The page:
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MENTAL HEALTH EDUCATION

REMINDER:

It is not the recommendation of Psykhe Incorporated, PLLC to self- diagnose, or diagnose others based on the material presented. The information is meant to be a general guide for those seeking information. Please seek a mental health professional to diagnose any suspected mental health disorders or suspected treatment of ay mental health disorder

Trauma Stressor

According to the Diagnostic and Statistical Manual , 5th edition, (2013) , a the definition of a trauma stressor is any event (or events) that may cause or threaten death, serious injury, or sexual violence to an individual, a close family member, or close friend.

 Posttraumatic Stress Disorder:

According to the Diagnostic and Statistic Manual of Mental Disorders,5th edition (2013) the diagnostic criteria for Posttraumatic Stress Disorder criteria can be applied to adults, adolescents and children older than 6 years of age  who have  1.) have directly experienced the traumatic event,(2.) witnessing, in person, the event(s) as it occurred to others, (4.) experiencing repeated or extreme to aversive details of the traumatic event(s) must have been violent or accidental , it is also noted that exposure through electronic media, television, movies, or pictures, unless the exposure is work related. 
Additional criteria and information can be found in The Diagnostic and Statistical Manual, 5th edition (2013), in the chapter designated for Trauma and Stressor related disorders (p 271-280).
The Diagnostic and Statistical Manual, 5th edition (2013) can be found here.

According to the American Psychological Association’s “Clinical Practice Guideline for the treatment of Posttraumatic Stress Disorder, Cognitive Processing Therapy (CPT) and Cognitive Behavior Therapy (CBT)  are two   of the recommended treatment for Posttraumatic Stress Disorder. (p ES-6, p 4-5 Table 1)


For more information on additional treatments please visit the website below:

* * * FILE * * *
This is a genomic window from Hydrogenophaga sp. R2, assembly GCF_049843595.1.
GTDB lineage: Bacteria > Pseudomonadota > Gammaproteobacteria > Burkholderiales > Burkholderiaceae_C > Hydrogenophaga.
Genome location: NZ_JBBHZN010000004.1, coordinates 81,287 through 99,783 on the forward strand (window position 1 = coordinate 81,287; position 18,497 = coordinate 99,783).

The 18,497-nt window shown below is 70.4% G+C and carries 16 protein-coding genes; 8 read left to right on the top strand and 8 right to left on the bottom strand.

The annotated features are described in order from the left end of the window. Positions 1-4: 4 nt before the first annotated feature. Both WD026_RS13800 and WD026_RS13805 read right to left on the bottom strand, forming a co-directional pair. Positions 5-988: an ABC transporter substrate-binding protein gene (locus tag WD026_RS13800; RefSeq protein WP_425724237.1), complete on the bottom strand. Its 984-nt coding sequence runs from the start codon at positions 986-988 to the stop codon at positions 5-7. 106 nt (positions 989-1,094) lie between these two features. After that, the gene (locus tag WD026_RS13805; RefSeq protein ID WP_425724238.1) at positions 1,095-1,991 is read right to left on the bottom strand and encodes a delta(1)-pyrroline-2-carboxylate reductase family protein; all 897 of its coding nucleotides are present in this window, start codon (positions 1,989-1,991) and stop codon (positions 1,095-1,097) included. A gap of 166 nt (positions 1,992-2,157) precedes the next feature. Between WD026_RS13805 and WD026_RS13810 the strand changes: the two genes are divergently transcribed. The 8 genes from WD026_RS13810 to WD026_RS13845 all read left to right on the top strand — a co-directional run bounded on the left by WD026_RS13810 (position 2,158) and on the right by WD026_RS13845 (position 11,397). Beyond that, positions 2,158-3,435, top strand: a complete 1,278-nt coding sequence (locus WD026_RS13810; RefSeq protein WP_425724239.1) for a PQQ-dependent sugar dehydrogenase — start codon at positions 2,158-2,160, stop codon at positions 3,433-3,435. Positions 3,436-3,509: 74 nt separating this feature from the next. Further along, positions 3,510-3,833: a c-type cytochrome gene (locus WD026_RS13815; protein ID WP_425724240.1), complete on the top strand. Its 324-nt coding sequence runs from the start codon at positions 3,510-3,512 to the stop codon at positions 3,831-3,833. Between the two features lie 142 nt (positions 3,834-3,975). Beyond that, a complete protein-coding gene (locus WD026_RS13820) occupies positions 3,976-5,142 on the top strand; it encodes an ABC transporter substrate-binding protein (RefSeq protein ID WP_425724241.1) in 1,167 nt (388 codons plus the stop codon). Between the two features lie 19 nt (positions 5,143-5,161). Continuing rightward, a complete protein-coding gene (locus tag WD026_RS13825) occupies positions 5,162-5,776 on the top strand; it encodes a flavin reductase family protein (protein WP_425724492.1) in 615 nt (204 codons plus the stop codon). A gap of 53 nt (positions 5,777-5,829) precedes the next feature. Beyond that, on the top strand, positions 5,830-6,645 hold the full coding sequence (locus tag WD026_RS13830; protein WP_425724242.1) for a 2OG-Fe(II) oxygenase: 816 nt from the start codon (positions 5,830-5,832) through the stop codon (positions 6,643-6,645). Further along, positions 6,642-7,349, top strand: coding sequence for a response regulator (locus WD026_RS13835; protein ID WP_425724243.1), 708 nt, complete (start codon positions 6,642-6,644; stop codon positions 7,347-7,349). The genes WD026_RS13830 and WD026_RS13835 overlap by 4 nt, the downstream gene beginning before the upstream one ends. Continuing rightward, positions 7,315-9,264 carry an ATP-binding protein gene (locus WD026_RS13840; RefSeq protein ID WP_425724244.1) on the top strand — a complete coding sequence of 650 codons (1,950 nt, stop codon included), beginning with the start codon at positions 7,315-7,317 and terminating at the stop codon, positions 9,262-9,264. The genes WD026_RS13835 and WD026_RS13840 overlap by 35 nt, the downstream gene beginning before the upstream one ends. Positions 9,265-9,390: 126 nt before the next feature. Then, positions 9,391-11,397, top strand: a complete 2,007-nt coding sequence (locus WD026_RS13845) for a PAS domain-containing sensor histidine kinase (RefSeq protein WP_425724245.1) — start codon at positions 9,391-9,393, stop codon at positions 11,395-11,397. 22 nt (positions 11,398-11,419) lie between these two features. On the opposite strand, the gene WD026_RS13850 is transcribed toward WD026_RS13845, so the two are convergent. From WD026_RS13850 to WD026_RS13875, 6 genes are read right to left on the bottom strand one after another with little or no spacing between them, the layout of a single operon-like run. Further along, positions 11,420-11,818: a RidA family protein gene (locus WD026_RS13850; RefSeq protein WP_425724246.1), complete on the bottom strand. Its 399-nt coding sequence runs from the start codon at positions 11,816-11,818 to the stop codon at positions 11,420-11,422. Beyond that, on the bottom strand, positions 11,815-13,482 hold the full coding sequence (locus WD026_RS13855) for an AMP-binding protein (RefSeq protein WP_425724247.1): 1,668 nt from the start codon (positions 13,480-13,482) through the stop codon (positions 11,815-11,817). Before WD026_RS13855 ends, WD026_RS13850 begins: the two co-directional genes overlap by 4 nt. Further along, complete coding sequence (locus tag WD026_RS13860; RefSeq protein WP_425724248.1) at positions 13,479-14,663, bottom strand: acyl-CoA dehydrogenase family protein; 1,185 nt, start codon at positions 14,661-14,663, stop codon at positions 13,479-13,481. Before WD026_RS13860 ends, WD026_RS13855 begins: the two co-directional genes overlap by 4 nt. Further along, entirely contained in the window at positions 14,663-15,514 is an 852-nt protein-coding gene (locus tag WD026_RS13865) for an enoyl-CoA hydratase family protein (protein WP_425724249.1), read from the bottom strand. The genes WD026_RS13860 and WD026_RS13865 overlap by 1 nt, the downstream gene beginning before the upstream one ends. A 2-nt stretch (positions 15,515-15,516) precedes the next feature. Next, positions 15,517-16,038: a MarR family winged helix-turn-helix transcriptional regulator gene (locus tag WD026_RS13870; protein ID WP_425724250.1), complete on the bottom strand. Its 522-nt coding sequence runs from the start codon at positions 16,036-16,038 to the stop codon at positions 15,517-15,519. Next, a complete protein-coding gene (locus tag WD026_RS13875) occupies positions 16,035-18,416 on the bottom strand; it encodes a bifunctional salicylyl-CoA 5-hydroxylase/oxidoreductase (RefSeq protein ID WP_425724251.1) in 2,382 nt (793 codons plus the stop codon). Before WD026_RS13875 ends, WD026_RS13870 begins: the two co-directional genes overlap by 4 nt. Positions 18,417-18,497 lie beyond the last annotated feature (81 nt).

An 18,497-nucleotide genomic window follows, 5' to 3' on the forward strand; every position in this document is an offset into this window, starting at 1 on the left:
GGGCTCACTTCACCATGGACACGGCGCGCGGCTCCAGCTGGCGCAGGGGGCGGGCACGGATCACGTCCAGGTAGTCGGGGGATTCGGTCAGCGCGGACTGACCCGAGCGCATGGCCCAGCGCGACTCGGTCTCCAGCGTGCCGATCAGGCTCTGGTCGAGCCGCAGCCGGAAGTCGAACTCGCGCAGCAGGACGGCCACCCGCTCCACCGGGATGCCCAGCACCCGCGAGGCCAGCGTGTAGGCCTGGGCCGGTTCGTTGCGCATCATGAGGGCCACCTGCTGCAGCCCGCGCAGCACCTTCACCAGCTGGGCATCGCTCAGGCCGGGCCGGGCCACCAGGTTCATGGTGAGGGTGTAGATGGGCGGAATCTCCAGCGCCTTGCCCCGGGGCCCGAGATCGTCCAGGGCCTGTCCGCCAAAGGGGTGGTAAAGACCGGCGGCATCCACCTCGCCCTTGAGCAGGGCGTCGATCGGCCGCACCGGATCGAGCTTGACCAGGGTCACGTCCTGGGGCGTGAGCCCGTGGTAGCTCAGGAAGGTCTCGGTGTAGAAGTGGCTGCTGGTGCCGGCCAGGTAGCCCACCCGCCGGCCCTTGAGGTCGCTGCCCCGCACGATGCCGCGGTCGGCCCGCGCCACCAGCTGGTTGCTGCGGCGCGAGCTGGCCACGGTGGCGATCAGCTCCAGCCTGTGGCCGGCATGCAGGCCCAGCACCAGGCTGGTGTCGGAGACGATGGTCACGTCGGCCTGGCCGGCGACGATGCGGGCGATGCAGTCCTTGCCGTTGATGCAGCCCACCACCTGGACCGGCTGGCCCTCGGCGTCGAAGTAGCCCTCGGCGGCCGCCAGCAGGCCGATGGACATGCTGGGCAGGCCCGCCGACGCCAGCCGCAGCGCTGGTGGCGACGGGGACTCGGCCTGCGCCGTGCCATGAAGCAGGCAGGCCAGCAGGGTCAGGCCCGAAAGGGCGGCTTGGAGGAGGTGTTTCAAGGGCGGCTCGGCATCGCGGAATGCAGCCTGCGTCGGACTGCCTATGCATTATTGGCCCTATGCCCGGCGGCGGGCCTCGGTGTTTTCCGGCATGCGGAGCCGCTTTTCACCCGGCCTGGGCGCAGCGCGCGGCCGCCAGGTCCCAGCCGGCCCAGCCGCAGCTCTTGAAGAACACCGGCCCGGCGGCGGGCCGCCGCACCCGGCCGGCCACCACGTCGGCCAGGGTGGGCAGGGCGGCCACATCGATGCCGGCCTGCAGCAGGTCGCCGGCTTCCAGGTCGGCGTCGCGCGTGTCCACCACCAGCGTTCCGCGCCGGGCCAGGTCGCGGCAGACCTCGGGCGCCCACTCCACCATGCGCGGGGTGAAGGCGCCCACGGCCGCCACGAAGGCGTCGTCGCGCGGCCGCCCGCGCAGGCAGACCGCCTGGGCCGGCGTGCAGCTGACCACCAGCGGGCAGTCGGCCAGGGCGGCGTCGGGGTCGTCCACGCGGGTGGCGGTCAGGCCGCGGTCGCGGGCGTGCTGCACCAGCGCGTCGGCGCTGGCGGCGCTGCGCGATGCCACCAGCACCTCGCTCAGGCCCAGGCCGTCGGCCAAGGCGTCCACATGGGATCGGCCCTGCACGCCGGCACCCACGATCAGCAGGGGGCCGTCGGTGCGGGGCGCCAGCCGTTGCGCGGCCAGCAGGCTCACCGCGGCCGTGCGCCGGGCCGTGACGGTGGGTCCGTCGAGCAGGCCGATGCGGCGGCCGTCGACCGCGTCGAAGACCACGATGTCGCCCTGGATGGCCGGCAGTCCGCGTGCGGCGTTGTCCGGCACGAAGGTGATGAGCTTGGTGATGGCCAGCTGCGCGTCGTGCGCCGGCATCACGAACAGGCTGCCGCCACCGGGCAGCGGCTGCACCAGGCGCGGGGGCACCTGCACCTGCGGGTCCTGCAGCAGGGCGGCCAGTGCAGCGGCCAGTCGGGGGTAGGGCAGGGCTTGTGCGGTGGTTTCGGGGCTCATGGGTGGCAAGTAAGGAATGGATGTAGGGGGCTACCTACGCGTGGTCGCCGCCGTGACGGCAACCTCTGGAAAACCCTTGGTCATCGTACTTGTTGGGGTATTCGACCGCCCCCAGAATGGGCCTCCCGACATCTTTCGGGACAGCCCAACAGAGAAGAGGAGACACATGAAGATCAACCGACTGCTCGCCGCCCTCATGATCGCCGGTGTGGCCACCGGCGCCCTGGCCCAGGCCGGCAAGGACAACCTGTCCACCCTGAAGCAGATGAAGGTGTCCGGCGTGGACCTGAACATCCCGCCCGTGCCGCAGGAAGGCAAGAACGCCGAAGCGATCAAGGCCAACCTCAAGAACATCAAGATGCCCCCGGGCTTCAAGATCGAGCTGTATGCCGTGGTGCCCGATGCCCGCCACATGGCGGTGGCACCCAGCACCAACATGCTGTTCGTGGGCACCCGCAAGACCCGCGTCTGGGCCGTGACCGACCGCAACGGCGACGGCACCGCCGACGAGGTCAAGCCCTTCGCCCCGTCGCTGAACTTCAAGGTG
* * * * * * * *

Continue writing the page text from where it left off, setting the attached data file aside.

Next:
https://www.apa.org/ptsd-guideline/treatments/cognitive-processing-therapy


https://www.apa.org/ptsd-guideline/treatments/cognitive-behavioral-therapy

Cognitive Processing Therapy

The American Psychological Association defines Cognitive Processing (CPT) is a specific type of cognitive behavioral therapy that has been effective in reducing symptoms of PTSD that have developed after experiencing a variety of traumatic events including child abuse, combat, rape and natural disasters.
CPT is generally delivered over 12 sessions and helps patients learn how to challenge and modify unhelpful beliefs related to the trauma. In so doing, the patient creates a new understanding and conceptualization of the traumatic event so that it reduces its ongoing negative effects on current life.

Cognitive Behavioral Therapy

Cognitive behavioral therapy focuses on the relationship among thoughts, feelings, and behaviors, and notes how changes in any one domain can improve functioning in the other domains. For example, altering a person’s unhelpful thinking can lead to healthier behaviors and improved emotion regulation. CBT targets current problems and symptoms and is typically delivered over 12-16 sessions in either individual or group format 
CBT has been demonstrated to be effective for a range of problems including depression, anxiety disorders, and posttraumatic stress disorder. In many studies, CBT has been demonstrated to be as effective as, or more effective than, other forms of psychological therapy or psychiatric medications.

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